• Supplier performance monitoring: Business Intelligence enables insights that will collaborate so that the supplier knows where he can improve his services and thus become a partner;
  • Increase transparency in the purchasing process: BI organizes all data that involves each purchasing transaction, offering comparisons between suppliers on each defined indicator, generating transparency to the purchasing process within the company and with suppliers.

Without concrete information, purchasing decisions often are made by what feels right. The tools, however, expand supplier evaluation – not only related to the lowest price, but also involving other significant metrics such as quality and on-time delivery!

On the improvement of the purchasing process, we suggest reading the articles:

Strategic Sourcing: improving the purchasing process

The Role Of Strategic Force’s In Procurement 4.0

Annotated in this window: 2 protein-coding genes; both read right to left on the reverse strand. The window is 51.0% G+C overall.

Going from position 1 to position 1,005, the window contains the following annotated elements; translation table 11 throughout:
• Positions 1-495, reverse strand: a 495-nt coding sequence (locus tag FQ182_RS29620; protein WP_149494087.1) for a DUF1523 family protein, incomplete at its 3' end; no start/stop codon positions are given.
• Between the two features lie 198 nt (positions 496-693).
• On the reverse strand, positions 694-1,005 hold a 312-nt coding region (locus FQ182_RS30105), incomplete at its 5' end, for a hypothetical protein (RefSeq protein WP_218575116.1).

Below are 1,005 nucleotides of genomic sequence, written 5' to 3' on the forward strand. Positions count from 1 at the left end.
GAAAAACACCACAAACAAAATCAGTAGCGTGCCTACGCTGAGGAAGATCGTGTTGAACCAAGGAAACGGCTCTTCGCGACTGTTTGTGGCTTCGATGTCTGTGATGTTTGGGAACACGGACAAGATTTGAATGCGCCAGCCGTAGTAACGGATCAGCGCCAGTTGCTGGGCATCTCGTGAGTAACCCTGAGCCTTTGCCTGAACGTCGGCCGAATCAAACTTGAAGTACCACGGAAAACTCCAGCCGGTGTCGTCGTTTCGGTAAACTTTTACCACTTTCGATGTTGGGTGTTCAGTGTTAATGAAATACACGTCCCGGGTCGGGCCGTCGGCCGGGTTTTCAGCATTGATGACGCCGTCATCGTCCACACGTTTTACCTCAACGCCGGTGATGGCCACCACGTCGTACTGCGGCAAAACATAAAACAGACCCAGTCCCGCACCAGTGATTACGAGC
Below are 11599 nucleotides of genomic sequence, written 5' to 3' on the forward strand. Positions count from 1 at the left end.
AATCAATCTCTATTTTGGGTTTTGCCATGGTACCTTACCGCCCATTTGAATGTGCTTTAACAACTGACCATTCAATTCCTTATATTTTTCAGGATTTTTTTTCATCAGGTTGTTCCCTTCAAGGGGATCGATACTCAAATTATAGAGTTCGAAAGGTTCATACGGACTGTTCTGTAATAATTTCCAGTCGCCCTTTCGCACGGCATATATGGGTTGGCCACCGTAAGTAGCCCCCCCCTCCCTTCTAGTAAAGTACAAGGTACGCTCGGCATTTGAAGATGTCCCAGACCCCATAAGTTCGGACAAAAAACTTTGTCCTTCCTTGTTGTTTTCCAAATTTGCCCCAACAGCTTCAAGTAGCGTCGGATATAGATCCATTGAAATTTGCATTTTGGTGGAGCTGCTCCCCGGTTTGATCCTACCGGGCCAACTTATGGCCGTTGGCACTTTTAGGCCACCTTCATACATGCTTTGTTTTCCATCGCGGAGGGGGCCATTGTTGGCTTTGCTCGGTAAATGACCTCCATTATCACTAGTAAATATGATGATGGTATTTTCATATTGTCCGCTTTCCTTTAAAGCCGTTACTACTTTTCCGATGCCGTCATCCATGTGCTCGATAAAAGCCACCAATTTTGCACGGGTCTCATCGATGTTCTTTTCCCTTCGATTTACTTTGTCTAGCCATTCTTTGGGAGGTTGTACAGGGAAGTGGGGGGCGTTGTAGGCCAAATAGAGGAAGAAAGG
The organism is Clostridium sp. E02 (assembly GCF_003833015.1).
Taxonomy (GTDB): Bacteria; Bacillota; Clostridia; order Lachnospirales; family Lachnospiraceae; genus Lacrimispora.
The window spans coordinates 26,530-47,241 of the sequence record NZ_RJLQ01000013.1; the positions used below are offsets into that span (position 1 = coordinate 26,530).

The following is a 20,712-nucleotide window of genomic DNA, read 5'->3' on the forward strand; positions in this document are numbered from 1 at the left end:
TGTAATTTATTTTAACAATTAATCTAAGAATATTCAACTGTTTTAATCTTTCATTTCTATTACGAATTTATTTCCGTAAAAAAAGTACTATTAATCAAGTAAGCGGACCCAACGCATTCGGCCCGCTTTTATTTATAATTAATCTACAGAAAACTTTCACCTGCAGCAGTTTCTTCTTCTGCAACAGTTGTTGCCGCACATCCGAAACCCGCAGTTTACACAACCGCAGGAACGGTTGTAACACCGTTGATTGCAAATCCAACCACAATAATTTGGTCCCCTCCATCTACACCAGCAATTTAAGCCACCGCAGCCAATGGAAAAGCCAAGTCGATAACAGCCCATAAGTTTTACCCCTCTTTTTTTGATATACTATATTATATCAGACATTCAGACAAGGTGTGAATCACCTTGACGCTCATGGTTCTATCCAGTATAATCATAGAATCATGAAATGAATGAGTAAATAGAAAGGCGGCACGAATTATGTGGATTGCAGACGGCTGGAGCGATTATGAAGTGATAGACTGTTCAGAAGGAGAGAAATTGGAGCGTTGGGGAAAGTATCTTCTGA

Business Intelligence offers greater efficiency in the purchasing process. Efficiency that can also be obtained by having the support of a company specialized in providing spare parts, such as Soluparts.

We are a global company with offices in Brazil, Germany, Portugal, Hong Kong and the United States. We facilitate the entire process of acquiring indirect materials from your company, as we have access to thousands of products and suppliers worldwide.

To better understand how Soluparts can contribute to your company’s purchasing department, please contact our team!